Apr
18

Handicapped riders navigate a limited subway system

By · Published in 2008

Midtown is rather devoid of subway stops for handicapped riders. (Source: Smorgr)

A few months ago, the urban life Website Smogr posted a heavily-edited subway map showing the limited options available to riders of the subway who are faced with limited staircase mobility. Disabled riders have long tried to get their voices heard, and it is only as old stations undergo renovations that they must be made ADA-compliant.

At the beginning of last week, the MTA announced a long-term elevator outage at the World Trade Center-Chambers Street E station due to Port Authority construction. For the vast majority of us, this news goes in one ear and out the other; what does an out-of-service Port Authority elevator that provides access to the subway platforms have to do with us? But for a significant minority who can’t depend on stairs to get underground, this is big news. Here’s how the MTA presents it, in part:

Beginning Friday, April 11, 2008, customers who rely on elevator service at the WTC-Chambers Street E Station will no longer have access to elevators at this location due to ongoing construction at the World Trade Center site…

The West 4th Street and the 14th Street-8th Avenue stations are the closest ADA accessible stations along the E line to the World Trade Center-Chambers Street E station. Customers traveling uptown from the WTC site to West 4th Street ABCDEFV lines should board the uptown M6 bus on Church Street at Vesey Street and get off on 6th Avenue at West 3rd Street. Customers traveling downtown from 14th Street-8th Avenue to the WTC area should board the downtown M20 bus on 7th Avenue at 14th Street and get off on Chambers Street at Hudson Street.

For customers traveling between 1 a.m. and 6 a.m., please note that the M6 and M20 bus routes do not operate during these hours.

So basically, the MTA has said that the nearest ADA-accessible stop to anyone trying to reach Lower Manhattan on the E is nearly a mile and a half away. Put yourself in the shoes, then, of the disabled. I know I wouldn’t be too happy finding out that my regular station is closed, and the nearest one is a mile and a half away. And, hey, the closest buses don’t operate for five hours each day.

As the MTA confronts a budget crunch, disabled rider complaints will have to compete with a plethora of other subway issues. While you and I may not think of them too often, these are real concerns for a lot of subway-riding New Yorkers.

After the jump, a broad — and small — overview of the subway map with only the handicap stations listed. Sadly, there is no larger version of this map, but as you’ll see, ADA-compliant stations are few and far between in the Outer Boroughs. In fact, after the Atlantic Ave.-Pacific St. stop on the D and N, the next accessible station is Coney Island.



Categories : MTA Politics

14 Responses to “Handicapped riders navigate a limited subway system”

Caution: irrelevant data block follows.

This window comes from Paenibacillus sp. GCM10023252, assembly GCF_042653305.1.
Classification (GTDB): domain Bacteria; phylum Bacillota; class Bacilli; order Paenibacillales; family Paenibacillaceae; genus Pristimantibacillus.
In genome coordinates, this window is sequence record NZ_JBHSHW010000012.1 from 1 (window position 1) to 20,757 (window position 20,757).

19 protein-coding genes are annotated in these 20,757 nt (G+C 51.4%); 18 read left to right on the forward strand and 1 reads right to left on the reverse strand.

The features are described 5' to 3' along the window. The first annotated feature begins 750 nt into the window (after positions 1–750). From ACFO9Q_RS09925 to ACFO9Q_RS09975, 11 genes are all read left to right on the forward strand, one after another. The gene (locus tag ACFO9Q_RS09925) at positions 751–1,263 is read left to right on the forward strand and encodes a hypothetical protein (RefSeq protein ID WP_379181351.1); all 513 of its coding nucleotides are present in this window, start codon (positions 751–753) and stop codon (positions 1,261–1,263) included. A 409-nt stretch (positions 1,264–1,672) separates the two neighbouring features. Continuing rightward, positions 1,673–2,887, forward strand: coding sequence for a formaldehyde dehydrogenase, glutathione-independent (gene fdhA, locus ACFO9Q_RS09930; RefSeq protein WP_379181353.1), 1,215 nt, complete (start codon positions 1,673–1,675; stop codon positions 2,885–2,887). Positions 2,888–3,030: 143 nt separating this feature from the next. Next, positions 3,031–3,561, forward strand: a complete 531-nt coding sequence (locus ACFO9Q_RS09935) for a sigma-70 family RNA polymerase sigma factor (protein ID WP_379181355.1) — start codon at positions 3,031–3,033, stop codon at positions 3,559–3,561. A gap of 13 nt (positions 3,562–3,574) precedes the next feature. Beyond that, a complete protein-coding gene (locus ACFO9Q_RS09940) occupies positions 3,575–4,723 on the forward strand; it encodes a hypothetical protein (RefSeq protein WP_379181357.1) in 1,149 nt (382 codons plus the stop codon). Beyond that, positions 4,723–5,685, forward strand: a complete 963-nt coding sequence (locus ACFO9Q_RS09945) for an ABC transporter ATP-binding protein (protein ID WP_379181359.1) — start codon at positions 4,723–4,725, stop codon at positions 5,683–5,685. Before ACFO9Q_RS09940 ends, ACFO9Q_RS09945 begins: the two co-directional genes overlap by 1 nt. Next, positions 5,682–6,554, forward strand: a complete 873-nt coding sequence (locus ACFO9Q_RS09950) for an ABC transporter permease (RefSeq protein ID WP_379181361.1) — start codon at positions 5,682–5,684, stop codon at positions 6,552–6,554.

1. Kevin says:

    Any way to get a bigger map of this? Kinda hard to see with that tiny shot.

    I do notice they’re missing a few stations that now have ADA access, such as Junction Blvd and Bowling Green. Flushing-Main Street is also missing, even though they’ve had ADA access since the late 90’s.

  2. Sadly, Smogr doesn’t have a bigger version of this one. There are a few stations missing in the Outer Boroughs on the small version. I guess I could make one when I have some time.

  3. Mike says:

    yes this map is missing a bunch of stations, not to mention that by summertime Union Turnpike, 47-50th street, Columbus Circle and South Ferry just to name a few will be ADA Compliant. And one day, the Fulton Street Hub and all of Second Ave…

  4. Todd says:

    To be fair, they get wheeled-chairs then can roll them wherever they need to go. Don’t they know how tiring it is to walk everywhere? We abled people need public transportation much more then those lazy disableds.

    (totally kidding)

  5. Quinn says:

    Oh the connection between Times Sq 42 Street (7th Avenue & Broadway) & 8th Avenue 42nd Street Port Authority Bus Terminal is nonexistent for physically handicapped people. It’s also hard for non disabled people to get through because walking underground through a small tube makes it seem longer than it is. Maybe had moving walkways? & Elevators or maybe a 40th Street Passage which is accessible.

  6. Quinn, in the past few years they’ve installed elevators between the IRT lines and the tunnel, I know, and maybe also between the BMT lines and the tunnel. Are these not usable by wheelchairs for some reason?

  7. n says:

    Does anyone know much about the MTA’s access-a-ride? How does it, if at all, manage to make up for the system’s failure to accommodate special needs riders?

  8. Ed Ravin says:

    “… it is only as old stations undergo renovations that they must be made ADA-compliant. …”

    Not quite true – if it costs too much money to create ADA-compliant facilities compared to the rest of the cost of the project, the agency can leave it out. This is why the Metro-North station at West 225th Street and Broadway was renovated a few years ago and did not receive an elevator or even a ramp.

Trackbacks/Pingbacks

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  3. […] the urban life website whose handicapped-accessible subway map I wrote about on Friday, has […]

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  6. […] = window.adsbygoogle || []).push({}); Update – 20 April 2008 This article has been found again and there are some general questions about the methodology. This map was created based on […]

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